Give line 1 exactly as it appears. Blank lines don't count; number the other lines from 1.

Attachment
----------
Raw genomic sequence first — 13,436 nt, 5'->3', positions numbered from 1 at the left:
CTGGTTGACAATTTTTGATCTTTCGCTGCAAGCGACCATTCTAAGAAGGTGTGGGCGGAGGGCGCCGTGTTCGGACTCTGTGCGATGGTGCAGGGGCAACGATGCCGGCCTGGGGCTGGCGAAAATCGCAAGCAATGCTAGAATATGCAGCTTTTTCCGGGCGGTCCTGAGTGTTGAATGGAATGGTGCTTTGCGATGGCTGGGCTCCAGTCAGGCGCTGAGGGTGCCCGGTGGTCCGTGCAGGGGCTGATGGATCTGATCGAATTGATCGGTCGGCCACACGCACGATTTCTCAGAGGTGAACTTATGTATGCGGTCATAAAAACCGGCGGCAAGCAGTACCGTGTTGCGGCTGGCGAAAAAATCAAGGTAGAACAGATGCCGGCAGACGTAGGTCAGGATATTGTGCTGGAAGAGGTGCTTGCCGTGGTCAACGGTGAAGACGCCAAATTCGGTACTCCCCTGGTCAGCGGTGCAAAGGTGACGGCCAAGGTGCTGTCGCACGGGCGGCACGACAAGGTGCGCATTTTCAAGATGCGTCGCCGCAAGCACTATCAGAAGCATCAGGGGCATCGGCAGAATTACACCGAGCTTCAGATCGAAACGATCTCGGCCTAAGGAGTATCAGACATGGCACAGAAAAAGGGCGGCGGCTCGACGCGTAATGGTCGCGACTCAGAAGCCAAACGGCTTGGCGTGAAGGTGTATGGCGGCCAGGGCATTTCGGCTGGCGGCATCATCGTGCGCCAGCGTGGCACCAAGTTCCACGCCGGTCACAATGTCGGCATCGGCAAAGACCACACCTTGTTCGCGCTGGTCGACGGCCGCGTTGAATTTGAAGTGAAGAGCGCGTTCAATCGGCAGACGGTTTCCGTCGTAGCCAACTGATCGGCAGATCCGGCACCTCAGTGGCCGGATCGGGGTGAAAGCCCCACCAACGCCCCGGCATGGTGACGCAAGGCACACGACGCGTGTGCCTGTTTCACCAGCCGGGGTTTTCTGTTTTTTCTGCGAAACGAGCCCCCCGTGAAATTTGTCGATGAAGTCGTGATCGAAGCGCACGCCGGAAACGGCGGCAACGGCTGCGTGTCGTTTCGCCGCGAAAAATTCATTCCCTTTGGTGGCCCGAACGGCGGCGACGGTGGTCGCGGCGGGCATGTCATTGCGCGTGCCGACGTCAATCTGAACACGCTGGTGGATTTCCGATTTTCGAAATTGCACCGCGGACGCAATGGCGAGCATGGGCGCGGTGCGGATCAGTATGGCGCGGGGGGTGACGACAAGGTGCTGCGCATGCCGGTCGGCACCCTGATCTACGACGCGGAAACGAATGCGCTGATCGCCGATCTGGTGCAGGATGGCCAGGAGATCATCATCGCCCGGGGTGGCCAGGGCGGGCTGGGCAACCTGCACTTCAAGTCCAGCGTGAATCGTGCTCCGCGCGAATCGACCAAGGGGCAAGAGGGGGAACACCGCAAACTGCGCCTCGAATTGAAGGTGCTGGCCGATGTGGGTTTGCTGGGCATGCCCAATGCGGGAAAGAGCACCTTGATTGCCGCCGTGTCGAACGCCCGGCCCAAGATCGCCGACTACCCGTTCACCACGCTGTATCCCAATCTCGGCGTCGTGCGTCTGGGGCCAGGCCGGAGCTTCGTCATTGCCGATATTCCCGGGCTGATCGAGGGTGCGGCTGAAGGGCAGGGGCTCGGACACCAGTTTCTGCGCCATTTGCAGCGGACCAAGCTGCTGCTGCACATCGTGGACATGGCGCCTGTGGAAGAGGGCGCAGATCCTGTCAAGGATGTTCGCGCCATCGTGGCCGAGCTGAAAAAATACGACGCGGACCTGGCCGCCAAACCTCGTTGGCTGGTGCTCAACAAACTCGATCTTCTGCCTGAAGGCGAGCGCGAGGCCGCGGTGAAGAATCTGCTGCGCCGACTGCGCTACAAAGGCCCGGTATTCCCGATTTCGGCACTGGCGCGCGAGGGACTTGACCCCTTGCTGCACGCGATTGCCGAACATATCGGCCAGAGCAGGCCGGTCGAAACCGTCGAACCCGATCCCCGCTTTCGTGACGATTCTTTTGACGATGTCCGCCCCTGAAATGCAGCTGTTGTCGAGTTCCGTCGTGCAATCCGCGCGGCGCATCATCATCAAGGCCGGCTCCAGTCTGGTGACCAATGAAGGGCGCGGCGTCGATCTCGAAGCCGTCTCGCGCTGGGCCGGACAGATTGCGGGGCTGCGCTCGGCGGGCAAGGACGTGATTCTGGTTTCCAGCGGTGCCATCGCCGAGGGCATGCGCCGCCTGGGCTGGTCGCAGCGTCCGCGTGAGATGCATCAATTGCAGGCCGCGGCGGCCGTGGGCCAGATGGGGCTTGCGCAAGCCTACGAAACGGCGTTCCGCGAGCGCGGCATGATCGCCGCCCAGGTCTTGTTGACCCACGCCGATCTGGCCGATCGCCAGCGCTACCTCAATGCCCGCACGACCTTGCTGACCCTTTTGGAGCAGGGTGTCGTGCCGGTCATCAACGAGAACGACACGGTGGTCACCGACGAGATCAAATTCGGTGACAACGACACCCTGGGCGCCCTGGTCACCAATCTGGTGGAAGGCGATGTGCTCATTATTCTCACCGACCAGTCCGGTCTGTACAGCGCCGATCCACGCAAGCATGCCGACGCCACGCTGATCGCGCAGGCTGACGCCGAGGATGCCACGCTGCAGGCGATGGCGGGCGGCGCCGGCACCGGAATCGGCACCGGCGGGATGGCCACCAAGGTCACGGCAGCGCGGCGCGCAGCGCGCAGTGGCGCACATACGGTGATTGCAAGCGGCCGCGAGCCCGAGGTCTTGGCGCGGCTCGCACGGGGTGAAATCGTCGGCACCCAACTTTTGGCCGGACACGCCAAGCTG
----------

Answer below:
Raw genomic sequence first — 13,436 nt, 5'->3', positions numbered from 1 at the left: